the dead man at the bottom of the stairs
The next morning
John Bain Lyons had unshakable swimming habits in the warmer months and at about 6:35 on the morning of 1 December 1948 he walked down to the sea from his Whyte Street home, looking forward to the familiar glitter of the ocean as he drew closer to the beach.
After he had completed his swim he dried off and strolled along Somerton Beach towards Glenelg to meet a friend, another regular. While they were talking, Lyons noticed a couple of horses and their jockeys stopped by the sea wall, near to the steps that led down from the road opposite the Crippled Children’s Home. One of the jockeys had dismounted and was standing above a body in the same place John had observed a man lying the previous evening. Realising that his earlier sighting would be important to the police, Lyons returned to his Whyte Street home to call the Brighton Police Station before returning to the beach where a small crowd had gathered.
Police Constable John Moss of the nearby Brighton Police Station arrived at Somerton Beach at about 6:45am on 1 December 1948 after receiving Lyons’ phone call. Moss examined the fully clothed body, which was lying on its back with its head resting against the sea wall. In his deposition at the inquest Moss stated there were no signs of violence on the body and a partly smoked cigarette was resting on the right collar of his coat, wedged in position by his cheek.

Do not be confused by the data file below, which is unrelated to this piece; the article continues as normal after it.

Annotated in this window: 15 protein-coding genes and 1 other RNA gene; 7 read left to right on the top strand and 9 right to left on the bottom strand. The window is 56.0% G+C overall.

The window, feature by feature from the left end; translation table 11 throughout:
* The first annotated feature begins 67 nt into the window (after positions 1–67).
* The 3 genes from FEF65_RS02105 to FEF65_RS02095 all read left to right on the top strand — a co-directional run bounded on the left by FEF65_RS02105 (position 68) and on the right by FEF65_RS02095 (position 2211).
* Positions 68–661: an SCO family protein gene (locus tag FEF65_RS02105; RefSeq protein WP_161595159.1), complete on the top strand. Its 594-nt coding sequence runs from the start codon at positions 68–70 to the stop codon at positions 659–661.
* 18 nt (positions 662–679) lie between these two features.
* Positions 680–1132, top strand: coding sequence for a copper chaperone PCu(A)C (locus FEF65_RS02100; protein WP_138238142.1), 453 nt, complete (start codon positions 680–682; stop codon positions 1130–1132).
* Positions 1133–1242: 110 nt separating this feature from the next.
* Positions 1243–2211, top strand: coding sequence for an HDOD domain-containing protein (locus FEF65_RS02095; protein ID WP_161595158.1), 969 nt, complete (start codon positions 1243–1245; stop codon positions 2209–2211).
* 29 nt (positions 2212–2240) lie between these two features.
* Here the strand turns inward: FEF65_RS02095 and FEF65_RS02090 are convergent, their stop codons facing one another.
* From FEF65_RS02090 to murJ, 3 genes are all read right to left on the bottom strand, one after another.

Moss stated that he did not check if the partly smoked cigarette on the man’s collar was the same brand as those in the packet. He also stated ‘There was no visible scorching or blistering on the deceased’s cheek.’
Constable Moss’s deposition on oath at the coronial inquest described the items he found in the deceased’s clothing on the morning of 1 December 1948 before the body was taken to the mortuary.
‘I searched the clothing, found a railway ticket to Henley Beach, also a bus ticket, a tramway bus ticket. There were cigarettes on the body, which were in a packet. I did not compare them with the one that was partly smoked. The packet produced (at the inquest) looks like the cigarettes I found. The comb produced (at the inquest) was on the body, also the chewing gum and the metal comb. The bus ticket produced and the railway ticket produced (at the inquest) are similar to the tickets I found on the body. I did not find the slip of paper with the words Tamam Shud.’